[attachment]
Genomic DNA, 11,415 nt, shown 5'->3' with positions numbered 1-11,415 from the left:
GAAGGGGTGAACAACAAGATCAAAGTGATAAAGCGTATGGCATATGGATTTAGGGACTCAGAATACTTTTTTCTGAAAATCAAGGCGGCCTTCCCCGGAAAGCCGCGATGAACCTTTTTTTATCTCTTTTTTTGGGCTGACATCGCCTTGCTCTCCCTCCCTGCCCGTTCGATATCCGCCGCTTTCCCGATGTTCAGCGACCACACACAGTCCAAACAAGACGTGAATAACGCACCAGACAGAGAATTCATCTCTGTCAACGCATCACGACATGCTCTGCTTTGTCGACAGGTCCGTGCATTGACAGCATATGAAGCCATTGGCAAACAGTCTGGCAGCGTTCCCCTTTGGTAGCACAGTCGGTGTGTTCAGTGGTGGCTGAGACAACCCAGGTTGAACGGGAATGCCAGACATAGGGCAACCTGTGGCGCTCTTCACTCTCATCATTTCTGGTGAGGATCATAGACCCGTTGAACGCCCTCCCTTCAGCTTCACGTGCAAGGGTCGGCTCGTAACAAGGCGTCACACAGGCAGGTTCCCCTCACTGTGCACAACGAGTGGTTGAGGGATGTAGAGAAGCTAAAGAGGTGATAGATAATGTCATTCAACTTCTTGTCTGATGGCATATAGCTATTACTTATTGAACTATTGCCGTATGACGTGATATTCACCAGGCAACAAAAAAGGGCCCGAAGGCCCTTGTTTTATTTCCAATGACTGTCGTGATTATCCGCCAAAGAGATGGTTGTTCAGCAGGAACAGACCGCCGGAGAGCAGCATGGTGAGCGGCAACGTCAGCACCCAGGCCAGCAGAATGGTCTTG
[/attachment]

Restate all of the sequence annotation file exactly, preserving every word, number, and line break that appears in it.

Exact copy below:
Genomic DNA, 11,415 nt, shown 5'->3' with positions numbered 1-11,415 from the left:
GAAGGGGTGAACAACAAGATCAAAGTGATAAAGCGTATGGCATATGGATTTAGGGACTCAGAATACTTTTTTCTGAAAATCAAGGCGGCCTTCCCCGGAAAGCCGCGATGAACCTTTTTTTATCTCTTTTTTTGGGCTGACATCGCCTTGCTCTCCCTCCCTGCCCGTTCGATATCCGCCGCTTTCCCGATGTTCAGCGACCACACACAGTCCAAACAAGACGTGAATAACGCACCAGACAGAGAATTCATCTCTGTCAACGCATCACGACATGCTCTGCTTTGTCGACAGGTCCGTGCATTGACAGCATATGAAGCCATTGGCAAACAGTCTGGCAGCGTTCCCCTTTGGTAGCACAGTCGGTGTGTTCAGTGGTGGCTGAGACAACCCAGGTTGAACGGGAATGCCAGACATAGGGCAACCTGTGGCGCTCTTCACTCTCATCATTTCTGGTGAGGATCATAGACCCGTTGAACGCCCTCCCTTCAGCTTCACGTGCAAGGGTCGGCTCGTAACAAGGCGTCACACAGGCAGGTTCCCCTCACTGTGCACAACGAGTGGTTGAGGGATGTAGAGAAGCTAAAGAGGTGATAGATAATGTCATTCAACTTCTTGTCTGATGGCATATAGCTATTACTTATTGAACTATTGCCGTATGACGTGATATTCACCAGGCAACAAAAAAGGGCCCGAAGGCCCTTGTTTTATTTCCAATGACTGTCGTGATTATCCGCCAAAGAGATGGTTGTTCAGCAGGAACAGACCGCCGGAGAGCAGCATGGTGAGCGGCAACGTCAGCACCCAGGCCAGCAGAATGGTCTTG